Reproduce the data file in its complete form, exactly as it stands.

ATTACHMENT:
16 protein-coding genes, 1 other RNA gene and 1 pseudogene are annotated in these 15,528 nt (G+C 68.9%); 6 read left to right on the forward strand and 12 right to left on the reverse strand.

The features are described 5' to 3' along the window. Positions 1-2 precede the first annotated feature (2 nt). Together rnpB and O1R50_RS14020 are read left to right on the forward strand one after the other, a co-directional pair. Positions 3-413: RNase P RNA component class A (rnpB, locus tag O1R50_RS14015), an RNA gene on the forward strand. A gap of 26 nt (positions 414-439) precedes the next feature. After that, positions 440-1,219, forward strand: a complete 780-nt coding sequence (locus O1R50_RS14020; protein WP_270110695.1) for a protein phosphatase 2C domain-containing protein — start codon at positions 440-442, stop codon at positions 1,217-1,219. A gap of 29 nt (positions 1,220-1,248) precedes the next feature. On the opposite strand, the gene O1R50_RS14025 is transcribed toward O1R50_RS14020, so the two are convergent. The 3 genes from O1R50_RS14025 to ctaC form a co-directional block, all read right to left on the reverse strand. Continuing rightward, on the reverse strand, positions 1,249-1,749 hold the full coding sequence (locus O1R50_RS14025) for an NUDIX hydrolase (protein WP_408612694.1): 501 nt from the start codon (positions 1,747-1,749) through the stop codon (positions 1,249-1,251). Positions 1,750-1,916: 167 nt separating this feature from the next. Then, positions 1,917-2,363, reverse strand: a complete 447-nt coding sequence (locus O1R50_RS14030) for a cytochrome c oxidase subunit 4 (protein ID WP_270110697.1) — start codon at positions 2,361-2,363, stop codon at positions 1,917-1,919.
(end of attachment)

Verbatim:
16 protein-coding genes, 1 other RNA gene and 1 pseudogene are annotated in these 15,528 nt (G+C 68.9%); 6 read left to right on the forward strand and 12 right to left on the reverse strand.

The features are described 5' to 3' along the window. Positions 1-2 precede the first annotated feature (2 nt). Together rnpB and O1R50_RS14020 are read left to right on the forward strand one after the other, a co-directional pair. Positions 3-413: RNase P RNA component class A (rnpB, locus tag O1R50_RS14015), an RNA gene on the forward strand. A gap of 26 nt (positions 414-439) precedes the next feature. After that, positions 440-1,219, forward strand: a complete 780-nt coding sequence (locus O1R50_RS14020; protein WP_270110695.1) for a protein phosphatase 2C domain-containing protein — start codon at positions 440-442, stop codon at positions 1,217-1,219. A gap of 29 nt (positions 1,220-1,248) precedes the next feature. On the opposite strand, the gene O1R50_RS14025 is transcribed toward O1R50_RS14020, so the two are convergent. The 3 genes from O1R50_RS14025 to ctaC form a co-directional block, all read right to left on the reverse strand. Continuing rightward, on the reverse strand, positions 1,249-1,749 hold the full coding sequence (locus O1R50_RS14025) for an NUDIX hydrolase (protein WP_408612694.1): 501 nt from the start codon (positions 1,747-1,749) through the stop codon (positions 1,249-1,251). Positions 1,750-1,916: 167 nt separating this feature from the next. Then, positions 1,917-2,363, reverse strand: a complete 447-nt coding sequence (locus O1R50_RS14030) for a cytochrome c oxidase subunit 4 (protein ID WP_270110697.1) — start codon at positions 2,361-2,363, stop codon at positions 1,917-1,919.